The gap in school attendance rates between Indigenous and non-Indigenous students also widens throughout high school and is significantly greater in remote and very remote areas. In Semester 1 2016, national Indigenous attendance rates were 83.4%, compared with 93.1% for non-Indigenous students. There has been little change in the Indigenous school attendance rate from 2014 (83.5%). All of the changes at the state and territory level were less than one percentage point, apart from the NT (1.6 percentage point fall). In 2014–15, Indigenous parents of children aged 4–14 years reported that their child’s school attendance was affected by bullying—9% of children in Years 1–3, 14% of children in Years 4–6 and 20% of children in Years 7–10. Around 85% of Indigenous parents stated that they were very well/well advised on their child’s progress at school.
Hearing and vision loss due to high rates of otitis media and trachoma also impact on literacy outcomes for Indigenous students. Regardless of ear health status, Indigenous students’ literacy skills remain consistently poorer compared with non-Indigenous peers (Timms et al, 2014). Poor literacy achievement is more common among students who do not speak Standard Australian English at home, while poorer numeracy is more evident among students with parents in less skilled occupations (Purdie et al, 2011) (see measure 2.07). While the 2011 Census reports 83% of Indigenous Australians speak English at home, many Indigenous Australians use a distinctly Aboriginal form of English that differs from the Standard Australian English used in educational settings (Hall, J, 2013; Eades, D, 2013). In 2014–15, 11% of Indigenous Australians aged 15 years and over spoke an Indigenous language as their main language.
Proportion of Year 3, 5, 7 and 9 students at or above the national minimum standards for reading, writing, numeracy, and spelling, grammar and punctuation, by Indigenous status, 2016
Source: ACARA 2016
Proportion of Year 3, 5, 7 and 9 students at or above the national minimum standards for reading, writing and numeracy, by remoteness area and Indigenous status, 2016
Source: ACARA 2016
Proportion of Year 3, 5, 7 and 9 students at or above the national minimum standards for reading and numeracy, and trajectory to COAG target, by Indigenous status, 2008 to 2016
Source: ACARA 2016
Developing strong links between early childhood services, schools, parents and communities to improve attendance; providing culturally competent and quality teaching; and ensuring schools help Indigenous students to feel included and supported provides a foundation for improving literacy and numeracy outcomes of Indigenous children. The disparities in NAPLAN achievement between Indigenous and non-Indigenous students are widespread across remoteness areas and schools. Therefore, a ‘one size fits all’ approach is unlikely to be effective (Productivity Commission, 2016b).
Progress against the Closing the Gap target to halve the gap for Indigenous children in reading, writing and numeracy by 2018 continues to be mixed. The proportion of Indigenous students achieving national minimum standards for reading and numeracy is on track in one out of eight areas (Year 9 numeracy). Although the literacy and numeracy gap remains, the numbers required to halve the gap are within reach. If an additional 440 Indigenous Year 3 students had achieved national minimum standards in reading and 800 in numeracy, the target would have been met for Year 3 in 2016. Queensland has shown the largest improvements, with significant improvement in six of the eight areas from 2008 to 2016.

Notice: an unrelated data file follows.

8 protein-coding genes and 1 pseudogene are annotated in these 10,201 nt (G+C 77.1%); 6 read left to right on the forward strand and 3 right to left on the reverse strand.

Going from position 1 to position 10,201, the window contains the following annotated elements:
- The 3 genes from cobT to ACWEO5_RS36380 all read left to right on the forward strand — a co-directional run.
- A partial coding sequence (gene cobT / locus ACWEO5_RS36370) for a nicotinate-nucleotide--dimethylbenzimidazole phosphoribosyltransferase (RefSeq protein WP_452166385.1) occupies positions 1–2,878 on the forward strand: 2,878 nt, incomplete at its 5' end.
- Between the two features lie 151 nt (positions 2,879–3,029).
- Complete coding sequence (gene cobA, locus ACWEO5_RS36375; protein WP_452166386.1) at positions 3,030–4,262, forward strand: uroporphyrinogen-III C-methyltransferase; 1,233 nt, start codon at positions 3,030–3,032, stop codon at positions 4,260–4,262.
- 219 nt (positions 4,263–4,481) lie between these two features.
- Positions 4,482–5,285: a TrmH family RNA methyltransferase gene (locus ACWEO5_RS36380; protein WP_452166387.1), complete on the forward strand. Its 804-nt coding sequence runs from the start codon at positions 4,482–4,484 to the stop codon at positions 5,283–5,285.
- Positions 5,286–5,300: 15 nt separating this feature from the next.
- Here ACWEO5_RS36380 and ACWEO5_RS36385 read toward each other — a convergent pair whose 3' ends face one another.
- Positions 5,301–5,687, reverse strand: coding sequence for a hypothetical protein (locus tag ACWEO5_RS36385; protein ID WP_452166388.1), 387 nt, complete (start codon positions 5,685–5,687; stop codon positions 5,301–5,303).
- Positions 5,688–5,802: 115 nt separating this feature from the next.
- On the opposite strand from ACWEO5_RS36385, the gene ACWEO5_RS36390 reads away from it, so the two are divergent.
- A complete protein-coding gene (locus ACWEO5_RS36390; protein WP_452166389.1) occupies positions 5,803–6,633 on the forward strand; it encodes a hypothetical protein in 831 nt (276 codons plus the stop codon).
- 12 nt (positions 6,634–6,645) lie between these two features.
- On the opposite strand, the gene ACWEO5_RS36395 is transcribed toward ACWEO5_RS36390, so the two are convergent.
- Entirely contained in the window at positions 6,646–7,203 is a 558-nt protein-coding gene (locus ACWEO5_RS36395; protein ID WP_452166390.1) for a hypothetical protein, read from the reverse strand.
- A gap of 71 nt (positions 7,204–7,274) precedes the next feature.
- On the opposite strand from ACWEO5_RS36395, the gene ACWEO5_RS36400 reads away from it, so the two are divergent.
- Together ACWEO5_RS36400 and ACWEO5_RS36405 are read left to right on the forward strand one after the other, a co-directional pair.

In 2015, Commonwealth, State and Territory Education Ministers endorsed the National Aboriginal and Torres Strait Islander Education Strategy. The Strategy sets the principles and priorities to guide jurisdictions in developing and implementing localised policies to improve Aboriginal and Torres Strait Islander outcomes, with a focus on attendance and engagement; transition points including pathways to post-school options; early childhood transitions; standards to build a culturally competent teacher workforce; and improvements to the Australian curriculum to provide greater guidance on the consideration of Aboriginal and Torres Strait Islander perspectives.
In December 2015, the Framework for Aboriginal Languages and Torres Strait Islander Languages was added to the Australian Curriculum. The Framework is intended to play an important part in the development of a strong sense of identity, pride and self-esteem for all Australian students. The Framework outlines principles and protocols for respectful engagement with Aboriginal and Torres Strait Islander communities.
The Australian Government is providing $22 million over 2013–14 to 2016–17 for the Flexible literacy for remote primary schools programme. The programme aims to increase literacy levels amongst students attending remote schools. There are currently 37 schools participating in the programme. The funding will support schools to implement two proven explicit teaching approaches—Direct Instruction (DI) and Explicit Direct Instruction (EDI).
The Home Interaction Program for Parents and Youngsters (HIPPY) is a home based early learning and parenting program that empowers parents and carers to be their child’s first teacher and to support children to transition to school and beyond. HIPPY is now operating in 100 sites across Australia, of which half are located in predominantly Indigenous communities.
The Australian Government is supporting the Northern Territory to expand its Families as First Teachers Programme (FAFT) through the National Partnership on Northern Territory Remote Aboriginal Investment. Since the FAFT commenced, the proportion of Indigenous children in very remote communities being assessed as developmentally vulnerable has fallen by 5.7 per cent.